Tuesday, November 30, 2010
Some Things Dan Watched: Possession & A Chinese Ghost Story
Sometimes I aspire to be a pretentious dick. Part of me sees myself (or would like to see myself) as a member of the cinematic literati, a man of impeccable taste who watches only the most austere, sophisticated films, while furrowing my brow in a manner indicative of my absolute seriousness and focus on critical analysis, possibly while wearing a smoking jacket and sipping on a glass of brandy. Yet despite my earnest forays, especially recently, into the cinema of revered auteurs such as Jean-Luc Godard, Abbas Kiarostami and Hou Hsiao-Hsien (and a very real appreciation of those filmmakers), at the end of the day I'm a basic kind of guy. My interest in film is far more personal than academic, and though I have some interest in different branches of film theory, I tend to be biased towards films that work directly on my emotions, or those that go for bold stylistic gestures, rather than those that appeal to my intellect, or emphasize stylistic restrain and maturity, or are meant to be viewed through certain theoretical frameworks.
Which is my longwinded way of explaining why I enjoy weirdo cult movies so much despite my aspirations to serious cinephilia. I'm still hoping/planning to include some more serious-minded films in upcoming Something Dan Watched posts, but for right now it seems that it's turned into a forum for me to recommend bizarre, slightly obscure films that I enjoyed. And today I have two for you.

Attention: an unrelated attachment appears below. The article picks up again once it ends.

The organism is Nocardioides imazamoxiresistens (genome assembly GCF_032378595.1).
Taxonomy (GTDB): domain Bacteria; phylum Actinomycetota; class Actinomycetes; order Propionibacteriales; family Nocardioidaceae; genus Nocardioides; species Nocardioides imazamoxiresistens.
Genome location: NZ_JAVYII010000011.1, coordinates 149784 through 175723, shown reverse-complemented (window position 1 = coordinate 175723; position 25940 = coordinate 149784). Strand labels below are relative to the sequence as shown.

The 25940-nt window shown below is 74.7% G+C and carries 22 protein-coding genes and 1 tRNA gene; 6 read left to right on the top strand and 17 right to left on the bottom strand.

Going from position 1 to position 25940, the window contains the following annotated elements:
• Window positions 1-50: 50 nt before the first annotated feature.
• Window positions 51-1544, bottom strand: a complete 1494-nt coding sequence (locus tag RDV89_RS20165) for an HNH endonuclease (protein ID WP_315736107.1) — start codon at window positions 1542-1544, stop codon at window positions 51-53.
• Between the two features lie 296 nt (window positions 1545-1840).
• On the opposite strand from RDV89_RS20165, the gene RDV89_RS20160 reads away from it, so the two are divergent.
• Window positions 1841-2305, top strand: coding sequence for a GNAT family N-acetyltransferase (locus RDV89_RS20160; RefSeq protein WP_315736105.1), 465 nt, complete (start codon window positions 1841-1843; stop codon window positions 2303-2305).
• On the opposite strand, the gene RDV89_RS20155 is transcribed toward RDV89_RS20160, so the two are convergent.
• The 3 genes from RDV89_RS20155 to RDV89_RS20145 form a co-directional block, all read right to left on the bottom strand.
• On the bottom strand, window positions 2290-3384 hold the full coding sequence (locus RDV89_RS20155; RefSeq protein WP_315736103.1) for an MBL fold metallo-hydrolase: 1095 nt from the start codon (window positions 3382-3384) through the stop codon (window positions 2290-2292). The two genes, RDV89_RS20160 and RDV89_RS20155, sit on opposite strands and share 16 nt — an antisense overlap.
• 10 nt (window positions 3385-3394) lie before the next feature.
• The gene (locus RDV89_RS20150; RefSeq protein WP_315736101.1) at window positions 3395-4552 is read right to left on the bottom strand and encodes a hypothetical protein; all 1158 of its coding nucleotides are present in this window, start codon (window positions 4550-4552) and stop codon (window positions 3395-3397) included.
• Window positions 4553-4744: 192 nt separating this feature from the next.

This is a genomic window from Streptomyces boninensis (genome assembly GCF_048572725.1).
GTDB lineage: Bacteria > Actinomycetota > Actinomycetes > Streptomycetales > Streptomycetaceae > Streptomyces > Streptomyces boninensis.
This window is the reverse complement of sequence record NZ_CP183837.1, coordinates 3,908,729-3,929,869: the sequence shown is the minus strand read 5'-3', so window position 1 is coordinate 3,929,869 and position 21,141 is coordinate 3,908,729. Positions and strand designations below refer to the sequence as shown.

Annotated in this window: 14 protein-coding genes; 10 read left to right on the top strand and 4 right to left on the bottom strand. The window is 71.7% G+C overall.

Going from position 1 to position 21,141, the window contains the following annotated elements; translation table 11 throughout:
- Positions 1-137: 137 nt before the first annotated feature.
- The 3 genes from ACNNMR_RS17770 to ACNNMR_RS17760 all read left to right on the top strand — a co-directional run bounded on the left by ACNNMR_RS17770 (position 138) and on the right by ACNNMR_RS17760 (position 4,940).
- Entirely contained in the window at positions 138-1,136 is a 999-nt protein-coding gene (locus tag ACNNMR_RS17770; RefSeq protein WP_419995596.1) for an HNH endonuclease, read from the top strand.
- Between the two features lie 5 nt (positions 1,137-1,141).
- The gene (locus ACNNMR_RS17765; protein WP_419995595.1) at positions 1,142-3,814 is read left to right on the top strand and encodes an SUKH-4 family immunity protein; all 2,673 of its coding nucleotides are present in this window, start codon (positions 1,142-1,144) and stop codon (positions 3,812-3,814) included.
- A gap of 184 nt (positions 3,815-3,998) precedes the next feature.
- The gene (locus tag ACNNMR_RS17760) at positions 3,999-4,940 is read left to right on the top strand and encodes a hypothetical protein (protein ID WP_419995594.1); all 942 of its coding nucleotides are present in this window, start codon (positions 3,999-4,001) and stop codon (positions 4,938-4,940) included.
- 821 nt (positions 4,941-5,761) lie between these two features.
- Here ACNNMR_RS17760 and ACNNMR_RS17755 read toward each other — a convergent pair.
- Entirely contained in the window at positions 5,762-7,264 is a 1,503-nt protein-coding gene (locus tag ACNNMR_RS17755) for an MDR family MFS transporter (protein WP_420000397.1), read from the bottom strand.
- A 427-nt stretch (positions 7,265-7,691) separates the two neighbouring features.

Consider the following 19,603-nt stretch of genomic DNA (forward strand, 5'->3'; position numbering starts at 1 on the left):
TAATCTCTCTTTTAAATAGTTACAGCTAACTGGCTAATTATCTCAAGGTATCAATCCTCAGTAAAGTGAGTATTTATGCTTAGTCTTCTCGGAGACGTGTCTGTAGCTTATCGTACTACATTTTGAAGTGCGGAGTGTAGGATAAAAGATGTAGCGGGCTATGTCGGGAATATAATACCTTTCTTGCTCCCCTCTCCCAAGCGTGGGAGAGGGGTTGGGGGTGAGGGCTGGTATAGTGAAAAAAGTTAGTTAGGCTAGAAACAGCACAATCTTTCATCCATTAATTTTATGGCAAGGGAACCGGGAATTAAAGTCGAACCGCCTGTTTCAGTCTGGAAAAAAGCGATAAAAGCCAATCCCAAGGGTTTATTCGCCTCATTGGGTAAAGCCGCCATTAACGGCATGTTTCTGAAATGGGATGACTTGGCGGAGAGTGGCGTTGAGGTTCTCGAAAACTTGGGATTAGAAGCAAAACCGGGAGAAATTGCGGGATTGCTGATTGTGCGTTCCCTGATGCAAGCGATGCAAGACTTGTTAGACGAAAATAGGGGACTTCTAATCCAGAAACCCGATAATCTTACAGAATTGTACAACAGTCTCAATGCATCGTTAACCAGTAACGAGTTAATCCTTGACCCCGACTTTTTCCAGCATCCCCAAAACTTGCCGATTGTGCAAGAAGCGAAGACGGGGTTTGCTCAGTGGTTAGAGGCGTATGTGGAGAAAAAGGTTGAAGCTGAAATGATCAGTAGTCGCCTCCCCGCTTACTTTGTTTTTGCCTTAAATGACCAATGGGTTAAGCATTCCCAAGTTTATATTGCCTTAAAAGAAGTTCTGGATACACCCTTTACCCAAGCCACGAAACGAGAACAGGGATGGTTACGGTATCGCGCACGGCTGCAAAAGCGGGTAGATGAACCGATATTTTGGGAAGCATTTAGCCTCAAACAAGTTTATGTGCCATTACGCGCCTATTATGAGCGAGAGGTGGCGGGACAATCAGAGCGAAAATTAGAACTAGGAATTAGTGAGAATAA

Possession stars Isabelle Adjani and Sam Neill as a married couple on the skids; she's leaving him for another man, and he is not taking it well. Now, I'll try to step lightly here because I don't want to give too much away, although I'm not sure how much you can spoil a movie that doesn't make a lot of sense. The husband moves out, but discovers that the wife is neglecting their young son. The husband confronts her lover, a flamboyant European sex machine, but it devolves into an awkward fist fight. He confronts the wife and it devolves into... her trying to slice open her neck with an electric knife, and he matches her by slicing up his own arm. Then he meets his son's schoolteacher, who looks exactly like his wife with different hair, so naturally he starts an affair with her. And he keeps on having weird confrontations with his wife that culminate in things happening like her stepping in front of a tow truck, causing it to swerve and send the demolished cars it was hauling flying onto the sidewalk.
I'm just talking about the first 20 minutes or so, before the movie really gets weird. I'll stop talking specifics now and just say that the movie then rushes headlong into mystery, murder, grotesqueness, and some very, very transgressive sex, all with an unexpected supernatural bent (although nothing to do with demonic possession, as the title might lead you to expect). And it may culminate with the apocalypse. Or something.